- ITV said attracted by EOne’s content, distribution assets
- Offer for 236 pence a share is 8.5% above Tuesday close
Entertainment One Ltd., the film and TV distributor known for popular cartoon character “Peppa Pig,” rejected a takeover offer from ITV Plc that values the business at about 1 billion pounds ($1.3 billion), and suggested it’s seeking a higher price.
The 236 pence-per-share proposal represents an 8.5 percent premium to Entertainment One’s closing price on Tuesday. The Canadian company said the offer “fundamentally undervalues” Entertainment One and that ITV, a U.K. broadcaster, may come back.
“The ball is now in their court to come up with a better offer,” Patrick Yau, a spokesman for Entertainment One, said by phone. “In the meantime, we’re going to carry on with our business.”
Entertainment One rose as much as 13 percent Wednesday, to above the offer price. The shares, which have soared more than 50 percent since Bloomberg News reported in April that ITV was pursuing a takeover, advanced 10 percent to 240 pence Wednesday in London.
“The proposal represents a significant premium over the undisturbed EOne share price, prior to the impact of recent bid speculation,” ITV said in a statement. “The proposed combination with EOne has strong strategic rationale and would further accelerate ITV’s rebalancing of the business.”
A deal for Entertainment One could bolster ITV’s efforts to remain independent, after it has been the subject of repeated rounds of takeover speculation, said Neil Campling, an analyst with Northern Trust Capital Markets. Entertainment One’s board would probably be willing to accept an offer of around 290 pence per share, he said.
ITV has been looking at Entertainment One for several months, but there are internal divisions at the target over whether to explore a sale or pursue a standalone strategy, said a person with knowledge of the situation, who asked not to be identified discussing private negotiations. ITV is unlikely to pursue a hostile bid, the person said.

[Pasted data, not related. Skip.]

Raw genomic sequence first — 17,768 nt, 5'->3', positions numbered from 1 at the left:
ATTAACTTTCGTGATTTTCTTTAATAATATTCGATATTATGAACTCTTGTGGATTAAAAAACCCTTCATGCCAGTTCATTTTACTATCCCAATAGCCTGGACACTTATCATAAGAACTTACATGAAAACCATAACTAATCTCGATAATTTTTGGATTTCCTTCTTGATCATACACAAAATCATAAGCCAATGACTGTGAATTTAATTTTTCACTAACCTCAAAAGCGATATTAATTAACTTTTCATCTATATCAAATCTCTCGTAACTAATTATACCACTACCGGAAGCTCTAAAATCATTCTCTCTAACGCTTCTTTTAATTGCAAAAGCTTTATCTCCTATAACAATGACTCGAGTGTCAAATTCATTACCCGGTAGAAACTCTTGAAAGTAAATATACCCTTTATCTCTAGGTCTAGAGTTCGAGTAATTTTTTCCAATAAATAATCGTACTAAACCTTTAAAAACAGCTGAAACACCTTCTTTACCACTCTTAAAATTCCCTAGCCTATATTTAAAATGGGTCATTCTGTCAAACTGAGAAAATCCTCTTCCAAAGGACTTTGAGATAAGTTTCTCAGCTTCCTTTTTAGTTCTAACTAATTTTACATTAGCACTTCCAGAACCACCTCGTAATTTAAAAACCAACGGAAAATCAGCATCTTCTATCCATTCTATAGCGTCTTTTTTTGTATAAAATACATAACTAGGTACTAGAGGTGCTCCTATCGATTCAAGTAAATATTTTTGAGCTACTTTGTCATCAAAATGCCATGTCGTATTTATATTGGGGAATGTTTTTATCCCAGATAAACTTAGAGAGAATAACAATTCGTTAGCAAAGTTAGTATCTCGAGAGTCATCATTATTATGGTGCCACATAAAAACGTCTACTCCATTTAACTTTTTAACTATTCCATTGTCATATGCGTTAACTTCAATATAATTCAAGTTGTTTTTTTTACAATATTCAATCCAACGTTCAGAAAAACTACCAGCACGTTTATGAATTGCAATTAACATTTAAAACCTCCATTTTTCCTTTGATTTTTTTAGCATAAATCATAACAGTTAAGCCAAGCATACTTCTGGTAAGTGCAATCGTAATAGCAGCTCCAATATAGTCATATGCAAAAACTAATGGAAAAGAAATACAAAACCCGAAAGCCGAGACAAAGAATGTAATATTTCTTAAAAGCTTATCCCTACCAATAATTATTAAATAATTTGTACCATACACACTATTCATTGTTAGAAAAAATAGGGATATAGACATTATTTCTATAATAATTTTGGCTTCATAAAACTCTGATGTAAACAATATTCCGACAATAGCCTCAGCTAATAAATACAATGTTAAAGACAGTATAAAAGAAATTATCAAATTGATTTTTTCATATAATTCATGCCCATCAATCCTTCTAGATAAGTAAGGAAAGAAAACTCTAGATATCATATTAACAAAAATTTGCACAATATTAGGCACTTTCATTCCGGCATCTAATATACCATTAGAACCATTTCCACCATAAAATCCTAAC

A purchase would be consistent with ITV Chief Executive Officer Adam Crozier’s strategy of reducing the broadcaster’s reliance on television advertising revenue. But Entertainment One’s film-distribution business might not fit well, Campling said.
“I struggle to see where the synergies could come from,” Campling said.
Entertainment One would bring to ITV the “Peppa Pig” franchise, with more than $1 billion in worldwide retail sales in 2015, as well as international distribution -- furthering the London-based broadcaster’s expansion into production as it reduces its reliance on network advertising.
Livermore Partners, an activist hedge fund that acquired a stake in Entertainment One this year, said it favored an acquisition by ITV, but at a higher price.
“I believe price would be the only thing standing in the way here,” Livermore Managing Director David Neuhauser told Bloomberg Television.
ITV, known for shows including “Downton Abbey,” “Mr. Selfridge,” and long-running soap opera “Coronation Street,” has sought to bolster its production and distribution arm and expand beyond the U.K. A year ago, it bought Talpa Media Holding BV, the maker of “The Voice” reality singing show, and Mammoth Screen Ltd., which produces the drama “Poldark.”
ITV rose 0.9 percent to 200.50 pence Wednesday for a market value of about 8 billion pounds.
Entertainment One distributes TV and films in Canada, Australia, the U.K. and U.S. and several European countries, and has worked with titles including Academy Award winner “Spotlight,” “Fear the Walking Dead” and “The Hateful Eight.”
In January 2015, the company bought 51 percent of Mark Gordon Co., producer of “Grey’s Anatomy” and “Ray Donovan,” for $132.6 million, and raised its stake in “Peppa Pig” creator Astley Baker Davies Ltd. to 70 percent in October 2015.
"Every broadcaster wants great content, so that puts the likes of us in a great position," said Entertainment One’s financial director, Giles Willits.